When the noble Lord, Lord Foot, says, "What about the law of defamation?" he is making a perfectly valid point. It raises difficult questions. But it will raise them sooner or later in Strasbourg, because the foreign judges will have to sort it all out then and say whether our law of defamation is compatible with the European Convention, just as they had the other day to sort out the question whether our law of contempt was against the European Convention.

This is where I take up what was said in an extremely eloquent speech by the noble and learned Lord, Lord Scarman: by denying our judges a right to play a part in this debate they are adding to the uncertainty, they are compounding the uncertainty, because the court in Strasbourg—and I have just visited it myself, just as Lord Elwyn-Jones did at my invitation; I thought it right that on rather different occasions we should go there—is far from perfect. It would do a great deal to that Court if there was a jurisprudence in this country fitting the law of defamation—fitting the various bits of the common law and statute law which we have inherited from our forefathers—into the European Convention, as we are bound to do.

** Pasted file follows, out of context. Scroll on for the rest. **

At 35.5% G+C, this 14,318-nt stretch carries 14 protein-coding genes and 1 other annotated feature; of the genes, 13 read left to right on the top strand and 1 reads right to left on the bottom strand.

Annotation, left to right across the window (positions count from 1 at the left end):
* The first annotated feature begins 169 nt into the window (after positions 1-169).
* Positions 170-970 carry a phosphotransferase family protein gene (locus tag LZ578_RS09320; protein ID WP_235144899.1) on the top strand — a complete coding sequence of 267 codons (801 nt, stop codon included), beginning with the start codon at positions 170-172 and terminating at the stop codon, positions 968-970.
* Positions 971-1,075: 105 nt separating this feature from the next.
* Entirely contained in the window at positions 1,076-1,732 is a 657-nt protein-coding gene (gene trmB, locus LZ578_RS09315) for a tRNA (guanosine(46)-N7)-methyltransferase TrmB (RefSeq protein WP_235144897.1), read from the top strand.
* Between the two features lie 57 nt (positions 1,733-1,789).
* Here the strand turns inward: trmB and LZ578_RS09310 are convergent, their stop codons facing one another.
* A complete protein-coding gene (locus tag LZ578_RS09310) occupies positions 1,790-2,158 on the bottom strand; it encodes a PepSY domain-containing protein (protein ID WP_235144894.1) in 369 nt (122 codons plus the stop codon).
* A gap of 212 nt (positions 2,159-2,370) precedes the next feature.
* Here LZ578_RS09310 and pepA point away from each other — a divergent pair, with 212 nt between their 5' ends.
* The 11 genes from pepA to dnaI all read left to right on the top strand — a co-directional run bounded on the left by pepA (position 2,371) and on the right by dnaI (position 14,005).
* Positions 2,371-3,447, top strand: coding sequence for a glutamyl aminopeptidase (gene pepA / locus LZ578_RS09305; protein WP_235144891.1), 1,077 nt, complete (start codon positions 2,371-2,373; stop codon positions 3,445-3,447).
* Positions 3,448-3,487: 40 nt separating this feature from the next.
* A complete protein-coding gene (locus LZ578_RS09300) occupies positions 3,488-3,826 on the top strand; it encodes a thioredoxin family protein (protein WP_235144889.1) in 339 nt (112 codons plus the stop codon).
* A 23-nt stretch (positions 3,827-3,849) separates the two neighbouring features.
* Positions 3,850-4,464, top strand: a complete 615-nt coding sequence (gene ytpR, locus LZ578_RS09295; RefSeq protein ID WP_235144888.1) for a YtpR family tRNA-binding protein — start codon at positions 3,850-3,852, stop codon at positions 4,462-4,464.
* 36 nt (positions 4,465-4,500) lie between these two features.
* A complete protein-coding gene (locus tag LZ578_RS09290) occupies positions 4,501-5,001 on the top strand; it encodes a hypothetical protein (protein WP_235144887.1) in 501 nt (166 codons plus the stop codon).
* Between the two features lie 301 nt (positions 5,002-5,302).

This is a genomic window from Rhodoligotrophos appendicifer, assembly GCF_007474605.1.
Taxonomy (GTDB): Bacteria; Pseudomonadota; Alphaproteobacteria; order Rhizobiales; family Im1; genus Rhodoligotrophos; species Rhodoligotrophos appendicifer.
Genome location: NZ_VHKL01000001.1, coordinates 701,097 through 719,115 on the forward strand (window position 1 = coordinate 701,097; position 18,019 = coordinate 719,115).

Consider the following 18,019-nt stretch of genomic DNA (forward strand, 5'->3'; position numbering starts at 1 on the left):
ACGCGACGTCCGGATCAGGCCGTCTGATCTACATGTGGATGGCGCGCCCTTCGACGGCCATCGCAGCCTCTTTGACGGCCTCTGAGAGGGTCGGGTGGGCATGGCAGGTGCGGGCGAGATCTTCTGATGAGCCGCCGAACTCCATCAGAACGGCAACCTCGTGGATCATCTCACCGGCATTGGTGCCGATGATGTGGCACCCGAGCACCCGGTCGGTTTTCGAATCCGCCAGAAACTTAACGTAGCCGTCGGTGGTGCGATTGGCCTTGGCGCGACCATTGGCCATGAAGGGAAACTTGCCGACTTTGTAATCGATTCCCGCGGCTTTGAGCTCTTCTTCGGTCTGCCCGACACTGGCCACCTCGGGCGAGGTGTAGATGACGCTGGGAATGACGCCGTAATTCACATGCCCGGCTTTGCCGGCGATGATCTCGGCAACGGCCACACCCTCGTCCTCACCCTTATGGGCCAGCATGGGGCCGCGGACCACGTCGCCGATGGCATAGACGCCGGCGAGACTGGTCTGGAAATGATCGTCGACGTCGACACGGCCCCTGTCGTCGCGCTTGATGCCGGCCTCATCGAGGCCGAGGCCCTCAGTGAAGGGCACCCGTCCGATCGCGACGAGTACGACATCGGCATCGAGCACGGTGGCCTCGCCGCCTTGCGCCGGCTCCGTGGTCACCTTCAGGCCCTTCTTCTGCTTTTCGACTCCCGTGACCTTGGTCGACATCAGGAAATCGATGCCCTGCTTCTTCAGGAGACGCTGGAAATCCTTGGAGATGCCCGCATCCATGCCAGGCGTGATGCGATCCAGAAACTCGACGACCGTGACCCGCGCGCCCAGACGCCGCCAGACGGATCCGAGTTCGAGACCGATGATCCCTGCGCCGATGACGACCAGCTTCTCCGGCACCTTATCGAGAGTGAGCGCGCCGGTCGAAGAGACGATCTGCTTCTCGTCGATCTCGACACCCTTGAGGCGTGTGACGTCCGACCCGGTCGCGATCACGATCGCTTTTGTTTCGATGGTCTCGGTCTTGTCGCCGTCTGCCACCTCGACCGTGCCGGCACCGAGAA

If we listened only to the speeches against the Bill today, I think we should be surprised to recall that in every case (not in some or the majority but in every case) when we have given independence to a former colony we have not only given to the judges of that colony the right to decide the very subjects in the very way in which we are told we should be doing—I quote from memory, "lasting and irreparable harm", as the noble Lord, Lord Lloyd of Hampstead, put it, to our own constitution if we gave it to our own judges—not only have we given those very powers to the judges of every colony to whom we have given independence since 1945, but we have actually entrenched it in a written constitution so that they cannot be repealed.